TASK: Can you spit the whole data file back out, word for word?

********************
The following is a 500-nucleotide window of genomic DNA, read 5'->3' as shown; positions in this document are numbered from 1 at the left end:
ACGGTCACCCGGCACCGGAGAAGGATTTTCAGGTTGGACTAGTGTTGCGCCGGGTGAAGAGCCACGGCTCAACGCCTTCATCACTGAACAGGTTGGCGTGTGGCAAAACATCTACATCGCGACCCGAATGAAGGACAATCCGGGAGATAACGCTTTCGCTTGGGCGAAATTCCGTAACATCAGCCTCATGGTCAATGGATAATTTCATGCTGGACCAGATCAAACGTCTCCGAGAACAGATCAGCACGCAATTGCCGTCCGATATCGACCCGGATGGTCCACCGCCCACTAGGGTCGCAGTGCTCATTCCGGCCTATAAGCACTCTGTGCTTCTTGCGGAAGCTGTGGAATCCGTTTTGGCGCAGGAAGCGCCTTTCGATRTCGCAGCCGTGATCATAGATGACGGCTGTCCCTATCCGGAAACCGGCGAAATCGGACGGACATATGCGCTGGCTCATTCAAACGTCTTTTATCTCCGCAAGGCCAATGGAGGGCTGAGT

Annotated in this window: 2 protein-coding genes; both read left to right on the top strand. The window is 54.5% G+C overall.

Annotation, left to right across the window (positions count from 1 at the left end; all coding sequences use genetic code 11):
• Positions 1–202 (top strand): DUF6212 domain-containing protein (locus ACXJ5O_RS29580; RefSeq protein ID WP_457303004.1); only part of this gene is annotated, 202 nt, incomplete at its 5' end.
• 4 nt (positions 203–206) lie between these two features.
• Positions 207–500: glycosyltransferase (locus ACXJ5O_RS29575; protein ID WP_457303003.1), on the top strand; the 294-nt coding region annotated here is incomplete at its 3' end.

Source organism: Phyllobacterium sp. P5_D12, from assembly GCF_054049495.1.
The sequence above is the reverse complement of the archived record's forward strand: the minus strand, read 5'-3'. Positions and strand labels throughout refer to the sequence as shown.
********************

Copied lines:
The following is a 500-nucleotide window of genomic DNA, read 5'->3' as shown; positions in this document are numbered from 1 at the left end:
ACGGTCACCCGGCACCGGAGAAGGATTTTCAGGTTGGACTAGTGTTGCGCCGGGTGAAGAGCCACGGCTCAACGCCTTCATCACTGAACAGGTTGGCGTGTGGCAAAACATCTACATCGCGACCCGAATGAAGGACAATCCGGGAGATAACGCTTTCGCTTGGGCGAAATTCCGTAACATCAGCCTCATGGTCAATGGATAATTTCATGCTGGACCAGATCAAACGTCTCCGAGAACAGATCAGCACGCAATTGCCGTCCGATATCGACCCGGATGGTCCACCGCCCACTAGGGTCGCAGTGCTCATTCCGGCCTATAAGCACTCTGTGCTTCTTGCGGAAGCTGTGGAATCCGTTTTGGCGCAGGAAGCGCCTTTCGATRTCGCAGCCGTGATCATAGATGACGGCTGTCCCTATCCGGAAACCGGCGAAATCGGACGGACATATGCGCTGGCTCATTCAAACGTCTTTTATCTCCGCAAGGCCAATGGAGGGCTGAGT

Annotated in this window: 2 protein-coding genes; both read left to right on the top strand. The window is 54.5% G+C overall.

Annotation, left to right across the window (positions count from 1 at the left end; all coding sequences use genetic code 11):
• Positions 1–202 (top strand): DUF6212 domain-containing protein (locus ACXJ5O_RS29580; RefSeq protein ID WP_457303004.1); only part of this gene is annotated, 202 nt, incomplete at its 5' end.
• 4 nt (positions 203–206) lie between these two features.
• Positions 207–500: glycosyltransferase (locus ACXJ5O_RS29575; protein ID WP_457303003.1), on the top strand; the 294-nt coding region annotated here is incomplete at its 3' end.

Source organism: Phyllobacterium sp. P5_D12, from assembly GCF_054049495.1.
The sequence above is the reverse complement of the archived record's forward strand: the minus strand, read 5'-3'. Positions and strand labels throughout refer to the sequence as shown.